There are few better feelings than letting your head hit the pillow at the end of a long day. But getting a good night's sleep doesn't just feel good—it's good for you, too. The amount and quality of sleep you get has a big effect on your overall health. You should consider sleep as important to your health as diet and exercise.
Lack of sleep has been linked to such things as heart disease, obesity, depression and more. Research has shown that workers who sleep too little take more sick days and have poor work habits. Those who suffer from insomnia and other sleep issues are also more likely to miss work in general. And sleeping too much can be just as detrimental as not sleeping enough.
So what's the sleeping sweet spot? Healthy adults should get between seven and eight hours of sleep each night. If you're a new parent or under a lot of stress, a good night's sleep might seem like a dream. But if you have all the facts, taking a few simple steps can help you rest easier.
The benefits of sleep
Studies show that getting the right amount of sleep helps protect your mind and body and improves your health and quality of life. There's a lot going on in your head while you sleep. Your brain is processing information and preparing for the next day, forming new pathways to help you learn and remember information.
Good sleep can make you smarter and more productive, to an extent. It improves learning, enhances your problem-solving skills, sharpens your attention, improves your decision-making skills and boosts your creativity. All of these skills are the first things to take a hit when you're not sleeping well or enough. Even if you lose one or two hours of sleep over the course of a couple of days, your mind and body will take the toll.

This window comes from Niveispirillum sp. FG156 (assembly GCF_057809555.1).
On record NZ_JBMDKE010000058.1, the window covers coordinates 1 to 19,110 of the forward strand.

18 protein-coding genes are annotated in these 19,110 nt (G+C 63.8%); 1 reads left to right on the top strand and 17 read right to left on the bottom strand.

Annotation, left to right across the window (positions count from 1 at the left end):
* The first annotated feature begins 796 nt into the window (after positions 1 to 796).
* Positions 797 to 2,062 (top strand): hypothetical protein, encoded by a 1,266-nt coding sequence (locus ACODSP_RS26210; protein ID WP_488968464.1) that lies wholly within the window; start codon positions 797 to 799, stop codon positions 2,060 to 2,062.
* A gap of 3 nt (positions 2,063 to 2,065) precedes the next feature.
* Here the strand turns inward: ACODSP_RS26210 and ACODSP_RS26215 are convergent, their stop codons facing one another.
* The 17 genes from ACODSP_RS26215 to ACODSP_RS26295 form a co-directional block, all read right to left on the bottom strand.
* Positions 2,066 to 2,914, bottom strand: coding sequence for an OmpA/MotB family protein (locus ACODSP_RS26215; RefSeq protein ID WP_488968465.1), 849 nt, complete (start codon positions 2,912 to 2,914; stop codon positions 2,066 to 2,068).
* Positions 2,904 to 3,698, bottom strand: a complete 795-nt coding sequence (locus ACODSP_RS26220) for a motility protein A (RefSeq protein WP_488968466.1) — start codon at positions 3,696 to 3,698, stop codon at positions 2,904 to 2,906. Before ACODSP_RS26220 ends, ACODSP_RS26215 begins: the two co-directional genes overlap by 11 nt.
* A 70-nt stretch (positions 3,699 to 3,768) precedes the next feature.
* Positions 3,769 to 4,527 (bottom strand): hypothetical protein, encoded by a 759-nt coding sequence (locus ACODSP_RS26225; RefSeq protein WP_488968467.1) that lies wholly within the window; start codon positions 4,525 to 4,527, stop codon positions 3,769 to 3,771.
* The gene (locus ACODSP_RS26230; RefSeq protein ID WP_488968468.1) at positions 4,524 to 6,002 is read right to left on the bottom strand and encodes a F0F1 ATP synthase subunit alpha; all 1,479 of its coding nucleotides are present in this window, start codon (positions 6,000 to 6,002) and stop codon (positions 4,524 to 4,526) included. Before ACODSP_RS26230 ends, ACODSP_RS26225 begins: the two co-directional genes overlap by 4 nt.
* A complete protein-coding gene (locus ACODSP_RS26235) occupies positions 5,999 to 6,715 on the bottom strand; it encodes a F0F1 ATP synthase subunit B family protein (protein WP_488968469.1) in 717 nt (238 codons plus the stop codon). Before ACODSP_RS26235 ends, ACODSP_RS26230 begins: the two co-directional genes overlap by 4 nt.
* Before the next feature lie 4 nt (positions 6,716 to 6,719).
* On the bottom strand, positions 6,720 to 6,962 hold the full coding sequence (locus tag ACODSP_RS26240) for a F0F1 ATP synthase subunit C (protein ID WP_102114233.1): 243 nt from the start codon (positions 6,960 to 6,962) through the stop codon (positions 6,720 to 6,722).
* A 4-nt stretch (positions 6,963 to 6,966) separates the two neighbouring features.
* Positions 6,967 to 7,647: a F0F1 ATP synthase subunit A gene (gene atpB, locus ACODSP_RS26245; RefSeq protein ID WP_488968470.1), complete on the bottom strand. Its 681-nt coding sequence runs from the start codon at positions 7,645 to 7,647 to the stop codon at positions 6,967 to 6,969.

While you're sleeping, your body heals itself by repairing bodily tissues and heart and blood vessels. Your immune system also relies heavily on sleep to stay strong. If you lose sleep, your immune system weakens and you become more susceptible to common illnesses and infections.
How to get better sleep
- Stick to a sleep schedule, even on the weekends. Set a bedtime routine that gives your mind and body time to relax and unwind before bed. This reinforces a sleep-wake schedule for your body and helps you sleep better.
- Don't eat or drink right before bed. An upset stomach and midnight trips to the bathroom will disrupt your sleep.
- Turn off the TV and put your cell phone away. Some research shows that screen time right before bed wakes your brain up, making it harder to fall asleep and more likely that you won't sleep deeply.
- Make your bedroom relaxing. A cozy sleeping environment will encourage the rest your mind and body need. Try blackout curtains, a sound machine or a fan to create your ideal sleeping environment.
- No napping. Any nap longer than 30 minutes during the day can interfere with your sleep at night.
- Exercise! Wearing your body out regularly promotes healthy sleep.
- Handle your stress appropriately. Give your brain a break by consciously managing stress during the day. Start by organizing, prioritizing and setting goals for your life. Consider journaling, and make sure to spend time with friends and family.
Take the next step
If none of the above suggestions help, contact your physician. He or she might recommend ways to help you get your sleep schedule on track.
Posted: 5/14/2015 by
Filed under: Better, Lifestyle, Sleep, Wellness